However, agents almost immediately began to question the validity of the operation, believing it to be a potentially illegal use of government resources, as well as putting the safety of President Barack Obama at risk. Two agents were sent twice a day to monitor Chopey, beginning June 30, 2011, instead of carrying out their usual task of patrolling the White House grounds and responding to reported problems.
On the first day of the operation, the unit called out to keep watch on Sullivan’s friend should have been patrolling the southern grounds, but were told to leave minutes before President Barack Obama was about to leave the White House by helicopter – a particularly sensitive security moment for the Secret Service.
The agents involved were concerned enough to keep records of their movements as well as their superiors’ instructions, while some of them also contacted the inspector general for the Department of Homeland Security.
In a statement, Secret Service director Julia Pierson said her agency and the inspector general's office were committed to completing a full investigation into the allegations.
"Director Pierson will ensure the Secret Service responds to any findings from this investigation and implements any recommendations or corrective actions identified by the DHS OIG as appropriate," the statement said.
Secret Service spokesman Ed Donovan confirmed an "investigative" vehicle was sent to check on the physical safety of Chopey, an employee, but said that only occurred on the July 4 weekend in 2011.
"These checks were conducted over a holiday weekend and ended once the employee was able to contact the local court once it reopened," Donovan said in a statement, noting that President Obama and his family were at Camp David in Maryland at the time.
Sullivan is no longer working with the secret service, having left his position 10 months ago after members of the security team designated to protect the president hired prostitutes ahead of Obama’s visit to Colombia.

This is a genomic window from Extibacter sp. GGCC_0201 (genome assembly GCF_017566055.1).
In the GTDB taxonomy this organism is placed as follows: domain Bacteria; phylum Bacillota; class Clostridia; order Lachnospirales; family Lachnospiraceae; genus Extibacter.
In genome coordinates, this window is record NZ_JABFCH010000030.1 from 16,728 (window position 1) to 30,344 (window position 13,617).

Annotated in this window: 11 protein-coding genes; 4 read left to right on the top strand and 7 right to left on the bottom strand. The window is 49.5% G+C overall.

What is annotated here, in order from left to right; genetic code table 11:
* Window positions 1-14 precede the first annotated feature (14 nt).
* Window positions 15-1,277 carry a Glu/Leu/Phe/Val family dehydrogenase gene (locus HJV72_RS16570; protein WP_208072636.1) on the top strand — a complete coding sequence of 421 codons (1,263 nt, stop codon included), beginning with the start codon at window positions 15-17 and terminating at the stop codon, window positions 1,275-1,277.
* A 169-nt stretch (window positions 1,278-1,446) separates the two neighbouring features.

However, the former director said that he did not personally order the checks on his assistant’s home, which was approved by a superior.
“The US Secret Service always has taken seriously threats made against employees and responds as appropriate,” Sullivan said in a statement through a spokesman. “In this case, the employee followed protocol in reporting concerns about her safety to a supervisor who took action consistent with the seriousness of the situation. I was informed later of those actions.”
Security has been increased during Obama’s presidency, due to concerns that he may face racially-motivated attacks as the US’s first black president.
In November 2011, just five months after ‘Operation Moonlight’ was authorized, a man who said that Obama need to be stopped fired shots from a road overlooking the White House, which hit the wall of the building.
Last week, two people were charged after allegedly throwing objects over the fence in front of the White House. The Secret Service said that one man was believed to have thrown a cassette tape over the fence on the north side, while in a second incident a man threw papers over the fence on the south side of the building.
On May 6, the White House suffered another security breach and was briefly put into lockdown after a car managed to get into a restricted area of Pennsylvania Avenue. The street was closed down in the early evening after a Honda sedan trailed a motorcade that was taking Obama’s daughters to the White House.
The car was stopped outside the northwest gate of the White House and the driver, Matthew Evan Goldstein, had a pass to get into the Treasury Department, which is next to the presidential residence. He was arrested for entering a restricted area.
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The Perfect Server - OpenSUSE 13.1 x86_64 (Apache2, Dovecot, ISPConfig 3)
This is a detailed description about how to set up an OpenSUSE 13.1 64bit (x86_64) server that offers all services needed by ISPs and hosters: Apache web server (SSL-capable) with PHP, CGI and SSI support, Postfix mail server with SMTP-AUTH, TLS and virtual mail users, BIND DNS server, Pureftpd FTP server, MySQL server, Dovecot POP3/IMAP, Quota, Firewall, Mailman, etc. Since version 3.0.4, ISPConfig comes with full support for the nginx web server in addition to Apache; this tutorial covers the setup of a server that uses Apache, not nginx.